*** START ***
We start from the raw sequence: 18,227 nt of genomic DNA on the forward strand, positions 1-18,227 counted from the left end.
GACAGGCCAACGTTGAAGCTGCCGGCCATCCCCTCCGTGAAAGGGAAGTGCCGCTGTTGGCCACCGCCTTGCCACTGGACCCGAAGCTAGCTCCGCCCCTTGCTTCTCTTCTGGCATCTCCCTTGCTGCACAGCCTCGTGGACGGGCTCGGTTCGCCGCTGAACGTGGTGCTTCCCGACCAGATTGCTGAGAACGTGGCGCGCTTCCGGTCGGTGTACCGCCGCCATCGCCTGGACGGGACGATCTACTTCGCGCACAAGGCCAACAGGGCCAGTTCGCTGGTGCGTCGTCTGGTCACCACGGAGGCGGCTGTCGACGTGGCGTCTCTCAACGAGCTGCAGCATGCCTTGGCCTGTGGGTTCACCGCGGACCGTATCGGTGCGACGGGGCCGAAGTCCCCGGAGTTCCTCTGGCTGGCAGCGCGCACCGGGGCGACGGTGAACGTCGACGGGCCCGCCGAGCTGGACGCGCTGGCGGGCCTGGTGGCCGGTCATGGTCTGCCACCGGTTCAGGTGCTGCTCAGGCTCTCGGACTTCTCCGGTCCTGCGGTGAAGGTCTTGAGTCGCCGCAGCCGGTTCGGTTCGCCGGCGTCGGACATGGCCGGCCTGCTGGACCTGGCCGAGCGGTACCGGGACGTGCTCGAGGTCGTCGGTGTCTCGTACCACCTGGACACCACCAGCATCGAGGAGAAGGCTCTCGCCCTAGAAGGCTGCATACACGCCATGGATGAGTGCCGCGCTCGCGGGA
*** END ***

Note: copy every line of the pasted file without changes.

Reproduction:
We start from the raw sequence: 18,227 nt of genomic DNA on the forward strand, positions 1-18,227 counted from the left end.
GACAGGCCAACGTTGAAGCTGCCGGCCATCCCCTCCGTGAAAGGGAAGTGCCGCTGTTGGCCACCGCCTTGCCACTGGACCCGAAGCTAGCTCCGCCCCTTGCTTCTCTTCTGGCATCTCCCTTGCTGCACAGCCTCGTGGACGGGCTCGGTTCGCCGCTGAACGTGGTGCTTCCCGACCAGATTGCTGAGAACGTGGCGCGCTTCCGGTCGGTGTACCGCCGCCATCGCCTGGACGGGACGATCTACTTCGCGCACAAGGCCAACAGGGCCAGTTCGCTGGTGCGTCGTCTGGTCACCACGGAGGCGGCTGTCGACGTGGCGTCTCTCAACGAGCTGCAGCATGCCTTGGCCTGTGGGTTCACCGCGGACCGTATCGGTGCGACGGGGCCGAAGTCCCCGGAGTTCCTCTGGCTGGCAGCGCGCACCGGGGCGACGGTGAACGTCGACGGGCCCGCCGAGCTGGACGCGCTGGCGGGCCTGGTGGCCGGTCATGGTCTGCCACCGGTTCAGGTGCTGCTCAGGCTCTCGGACTTCTCCGGTCCTGCGGTGAAGGTCTTGAGTCGCCGCAGCCGGTTCGGTTCGCCGGCGTCGGACATGGCCGGCCTGCTGGACCTGGCCGAGCGGTACCGGGACGTGCTCGAGGTCGTCGGTGTCTCGTACCACCTGGACACCACCAGCATCGAGGAGAAGGCTCTCGCCCTAGAAGGCTGCATACACGCCATGGATGAGTGCCGCGCTCGCGGGA